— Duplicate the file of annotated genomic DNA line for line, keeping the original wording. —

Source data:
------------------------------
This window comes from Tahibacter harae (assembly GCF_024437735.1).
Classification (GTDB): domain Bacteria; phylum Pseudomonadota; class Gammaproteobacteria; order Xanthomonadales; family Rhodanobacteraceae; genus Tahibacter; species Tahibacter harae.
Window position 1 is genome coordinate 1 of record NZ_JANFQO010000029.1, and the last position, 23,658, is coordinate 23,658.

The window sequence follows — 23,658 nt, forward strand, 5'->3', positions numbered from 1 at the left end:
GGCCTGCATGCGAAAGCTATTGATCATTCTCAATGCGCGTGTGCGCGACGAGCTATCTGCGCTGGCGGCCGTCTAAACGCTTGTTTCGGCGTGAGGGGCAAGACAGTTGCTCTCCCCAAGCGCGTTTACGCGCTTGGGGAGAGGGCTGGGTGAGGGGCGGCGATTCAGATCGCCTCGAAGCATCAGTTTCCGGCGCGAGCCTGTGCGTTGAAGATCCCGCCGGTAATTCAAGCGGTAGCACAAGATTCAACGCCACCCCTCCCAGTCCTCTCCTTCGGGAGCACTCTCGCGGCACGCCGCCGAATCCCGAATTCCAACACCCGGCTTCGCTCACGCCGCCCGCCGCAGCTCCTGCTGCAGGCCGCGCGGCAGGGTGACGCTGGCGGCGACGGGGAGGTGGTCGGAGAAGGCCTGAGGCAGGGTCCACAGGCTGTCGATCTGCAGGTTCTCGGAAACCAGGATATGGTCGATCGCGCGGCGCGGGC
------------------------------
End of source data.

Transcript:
This window comes from Tahibacter harae (assembly GCF_024437735.1).
Classification (GTDB): domain Bacteria; phylum Pseudomonadota; class Gammaproteobacteria; order Xanthomonadales; family Rhodanobacteraceae; genus Tahibacter; species Tahibacter harae.
Window position 1 is genome coordinate 1 of record NZ_JANFQO010000029.1, and the last position, 23,658, is coordinate 23,658.

The window sequence follows — 23,658 nt, forward strand, 5'->3', positions numbered from 1 at the left end:
GGCCTGCATGCGAAAGCTATTGATCATTCTCAATGCGCGTGTGCGCGACGAGCTATCTGCGCTGGCGGCCGTCTAAACGCTTGTTTCGGCGTGAGGGGCAAGACAGTTGCTCTCCCCAAGCGCGTTTACGCGCTTGGGGAGAGGGCTGGGTGAGGGGCGGCGATTCAGATCGCCTCGAAGCATCAGTTTCCGGCGCGAGCCTGTGCGTTGAAGATCCCGCCGGTAATTCAAGCGGTAGCACAAGATTCAACGCCACCCCTCCCAGTCCTCTCCTTCGGGAGCACTCTCGCGGCACGCCGCCGAATCCCGAATTCCAACACCCGGCTTCGCTCACGCCGCCCGCCGCAGCTCCTGCTGCAGGCCGCGCGGCAGGGTGACGCTGGCGGCGACGGGGAGGTGGTCGGAGAAGGCCTGAGGCAGGGTCCACAGGCTGTCGATCTGCAGGTTCTCGGAAACCAGGATATGGTCGATCGCGCGGCGCGGGC